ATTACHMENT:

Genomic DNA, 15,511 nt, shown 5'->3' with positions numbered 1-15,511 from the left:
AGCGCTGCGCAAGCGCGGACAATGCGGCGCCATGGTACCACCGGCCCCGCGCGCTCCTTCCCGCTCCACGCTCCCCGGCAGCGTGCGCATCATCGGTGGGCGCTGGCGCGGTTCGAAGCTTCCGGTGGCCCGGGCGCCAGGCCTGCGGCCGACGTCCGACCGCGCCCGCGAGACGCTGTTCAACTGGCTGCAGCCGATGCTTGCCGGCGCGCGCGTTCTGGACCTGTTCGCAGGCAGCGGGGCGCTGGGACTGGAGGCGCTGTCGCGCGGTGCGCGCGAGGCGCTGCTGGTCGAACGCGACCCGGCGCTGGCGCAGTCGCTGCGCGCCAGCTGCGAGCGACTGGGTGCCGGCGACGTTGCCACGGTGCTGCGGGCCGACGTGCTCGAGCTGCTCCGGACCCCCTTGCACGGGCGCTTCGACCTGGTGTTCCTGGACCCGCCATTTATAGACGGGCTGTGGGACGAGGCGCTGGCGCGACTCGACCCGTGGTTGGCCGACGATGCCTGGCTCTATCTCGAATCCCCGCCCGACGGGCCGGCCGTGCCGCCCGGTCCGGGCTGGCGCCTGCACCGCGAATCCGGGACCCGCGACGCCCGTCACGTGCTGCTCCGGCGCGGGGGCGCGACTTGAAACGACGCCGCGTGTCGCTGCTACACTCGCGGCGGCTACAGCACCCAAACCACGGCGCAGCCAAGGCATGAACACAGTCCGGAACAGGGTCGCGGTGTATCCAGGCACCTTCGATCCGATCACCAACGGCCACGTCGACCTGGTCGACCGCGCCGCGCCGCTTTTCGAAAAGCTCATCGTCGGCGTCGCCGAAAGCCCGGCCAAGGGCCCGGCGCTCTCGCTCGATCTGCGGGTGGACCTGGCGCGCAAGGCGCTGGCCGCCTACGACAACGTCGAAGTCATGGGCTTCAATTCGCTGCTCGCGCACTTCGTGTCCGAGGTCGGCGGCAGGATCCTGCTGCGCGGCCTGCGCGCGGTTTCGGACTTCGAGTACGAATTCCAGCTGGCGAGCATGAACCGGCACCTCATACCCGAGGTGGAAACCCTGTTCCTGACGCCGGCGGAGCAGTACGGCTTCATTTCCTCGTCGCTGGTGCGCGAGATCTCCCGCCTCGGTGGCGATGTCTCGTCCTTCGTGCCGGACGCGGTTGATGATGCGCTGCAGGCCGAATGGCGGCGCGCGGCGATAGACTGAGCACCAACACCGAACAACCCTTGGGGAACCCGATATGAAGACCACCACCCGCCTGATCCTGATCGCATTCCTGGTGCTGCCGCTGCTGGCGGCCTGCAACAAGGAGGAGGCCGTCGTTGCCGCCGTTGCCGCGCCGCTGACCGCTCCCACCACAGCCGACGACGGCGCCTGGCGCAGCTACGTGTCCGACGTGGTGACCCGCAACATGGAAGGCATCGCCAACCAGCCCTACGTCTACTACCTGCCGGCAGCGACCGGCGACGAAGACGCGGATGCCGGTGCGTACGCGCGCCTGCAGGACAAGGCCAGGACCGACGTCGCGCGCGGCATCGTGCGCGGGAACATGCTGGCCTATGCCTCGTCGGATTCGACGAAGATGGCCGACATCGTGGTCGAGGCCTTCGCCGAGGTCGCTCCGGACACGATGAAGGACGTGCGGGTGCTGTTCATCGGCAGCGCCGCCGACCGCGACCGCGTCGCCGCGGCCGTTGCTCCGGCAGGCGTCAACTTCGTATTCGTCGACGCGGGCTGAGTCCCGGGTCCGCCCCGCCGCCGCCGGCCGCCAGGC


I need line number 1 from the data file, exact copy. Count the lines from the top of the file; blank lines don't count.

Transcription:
Genomic DNA, 15,511 nt, shown 5'->3' with positions numbered 1-15,511 from the left: